Grapes has polyphenol, which are antioxidants that boosts the immune system, reduces the risk of heart disease, and helps protect your body from free radicals. And since balsamic vinegar is basically a concentrated grape juice, it’s safe to say that the stuff is loaded with antioxidants.
Aside from polyphenol, it also has melanoidin, which is another antioxidant that helps regulate excess iron ions in the blood.
Polyphenol also stimulates pepsin enzymes in the body, which assists in breaking down proteins into amino acids as well as helps your intestines absorb those amino acids. Amino acids helps build and maintain muscles tissues in the body.
Another great thing about polyphenol is that it limits LDL (low-density lipoprotein) cholesterol from oxidizing in the body. According to scientists, LDL cholesterol is one of the common causes of clogged or blocked arteries. This means it increases your risk of strokes or heart attack.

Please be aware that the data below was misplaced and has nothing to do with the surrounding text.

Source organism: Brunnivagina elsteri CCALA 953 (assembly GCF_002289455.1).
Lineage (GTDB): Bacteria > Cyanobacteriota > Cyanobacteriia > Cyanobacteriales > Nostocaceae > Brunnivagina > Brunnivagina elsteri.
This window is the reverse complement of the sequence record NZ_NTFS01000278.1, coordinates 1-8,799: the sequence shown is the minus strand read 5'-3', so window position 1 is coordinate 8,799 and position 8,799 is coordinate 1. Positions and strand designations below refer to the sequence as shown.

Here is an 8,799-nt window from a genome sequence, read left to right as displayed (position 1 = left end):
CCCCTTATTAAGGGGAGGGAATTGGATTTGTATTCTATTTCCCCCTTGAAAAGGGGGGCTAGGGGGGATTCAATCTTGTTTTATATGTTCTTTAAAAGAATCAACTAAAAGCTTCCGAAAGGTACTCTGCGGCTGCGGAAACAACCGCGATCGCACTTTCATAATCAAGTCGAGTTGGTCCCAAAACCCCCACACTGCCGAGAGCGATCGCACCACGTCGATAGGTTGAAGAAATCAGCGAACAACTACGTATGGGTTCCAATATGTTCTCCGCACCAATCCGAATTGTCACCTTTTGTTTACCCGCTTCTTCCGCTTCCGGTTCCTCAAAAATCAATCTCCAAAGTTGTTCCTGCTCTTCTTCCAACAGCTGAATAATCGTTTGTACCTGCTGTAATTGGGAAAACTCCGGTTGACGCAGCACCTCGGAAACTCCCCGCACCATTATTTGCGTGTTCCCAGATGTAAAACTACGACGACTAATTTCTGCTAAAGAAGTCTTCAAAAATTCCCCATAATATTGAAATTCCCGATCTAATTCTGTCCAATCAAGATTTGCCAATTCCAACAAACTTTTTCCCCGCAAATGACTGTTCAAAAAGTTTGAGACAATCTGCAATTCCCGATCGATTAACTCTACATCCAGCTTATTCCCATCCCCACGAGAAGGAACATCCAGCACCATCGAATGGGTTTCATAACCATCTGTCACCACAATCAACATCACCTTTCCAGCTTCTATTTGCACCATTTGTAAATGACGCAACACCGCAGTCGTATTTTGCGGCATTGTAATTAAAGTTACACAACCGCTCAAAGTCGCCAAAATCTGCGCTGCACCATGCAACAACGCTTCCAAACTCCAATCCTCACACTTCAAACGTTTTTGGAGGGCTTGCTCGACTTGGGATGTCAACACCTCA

Balsamic vinegar has acetic acid and stimulates pepsin in the body. The said substances are great aids in the absorption of calcium and magnesium, both of which are essential minerals for having healthy bones.
Balsamic vinegar is low in calories, which makes it a healthier alternative to most dressings and sauces. Aside from that, it is also a good source of potassium, iron, and manganese, all of which contribute to the maintenance of a healthy body weight.
This culinary wonder is low on the glycemic index. That means it limits your risk of experiencing energy rushes and crashes and doesn’t cause sudden peaks in your blood glucose level. This means balsamic vinegar actually enhances your insulin sensitivity, hence helping your body maintain healthy blood sugar levels.